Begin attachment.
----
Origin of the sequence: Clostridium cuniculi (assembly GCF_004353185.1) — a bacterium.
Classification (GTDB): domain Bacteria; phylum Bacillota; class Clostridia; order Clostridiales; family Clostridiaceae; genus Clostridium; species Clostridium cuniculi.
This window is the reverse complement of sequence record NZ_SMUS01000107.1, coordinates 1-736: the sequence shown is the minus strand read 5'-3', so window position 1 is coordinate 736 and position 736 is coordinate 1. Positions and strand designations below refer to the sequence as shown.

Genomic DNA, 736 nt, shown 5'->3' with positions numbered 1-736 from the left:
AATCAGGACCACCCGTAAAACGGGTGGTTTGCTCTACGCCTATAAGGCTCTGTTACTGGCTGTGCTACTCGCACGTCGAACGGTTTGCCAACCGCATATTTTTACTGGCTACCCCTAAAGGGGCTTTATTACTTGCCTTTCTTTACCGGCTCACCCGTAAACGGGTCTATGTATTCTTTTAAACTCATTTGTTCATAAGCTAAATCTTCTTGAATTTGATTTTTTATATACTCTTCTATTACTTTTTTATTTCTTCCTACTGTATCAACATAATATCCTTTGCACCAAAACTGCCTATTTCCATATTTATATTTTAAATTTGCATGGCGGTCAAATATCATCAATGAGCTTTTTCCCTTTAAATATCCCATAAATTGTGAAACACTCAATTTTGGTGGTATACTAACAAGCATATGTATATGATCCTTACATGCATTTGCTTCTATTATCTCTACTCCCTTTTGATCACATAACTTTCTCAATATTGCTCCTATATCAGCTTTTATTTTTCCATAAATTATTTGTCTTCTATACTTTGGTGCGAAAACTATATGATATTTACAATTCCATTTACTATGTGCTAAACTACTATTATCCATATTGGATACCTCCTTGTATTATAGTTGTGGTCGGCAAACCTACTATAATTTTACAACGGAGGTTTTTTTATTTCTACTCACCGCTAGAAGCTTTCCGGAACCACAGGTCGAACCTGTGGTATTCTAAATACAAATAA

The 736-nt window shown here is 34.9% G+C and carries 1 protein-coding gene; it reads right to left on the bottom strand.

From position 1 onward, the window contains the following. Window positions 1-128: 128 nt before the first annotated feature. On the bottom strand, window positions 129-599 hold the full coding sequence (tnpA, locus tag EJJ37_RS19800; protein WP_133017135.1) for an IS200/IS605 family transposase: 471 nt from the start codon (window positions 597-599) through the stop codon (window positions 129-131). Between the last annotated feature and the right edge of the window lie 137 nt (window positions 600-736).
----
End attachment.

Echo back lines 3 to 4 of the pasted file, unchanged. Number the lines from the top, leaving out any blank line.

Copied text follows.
This window is the reverse complement of sequence record NZ_SMUS01000107.1, coordinates 1-736: the sequence shown is the minus strand read 5'-3', so window position 1 is coordinate 736 and position 736 is coordinate 1. Positions and strand designations below refer to the sequence as shown.

Genomic DNA, 736 nt, shown 5'->3' with positions numbered 1-736 from the left: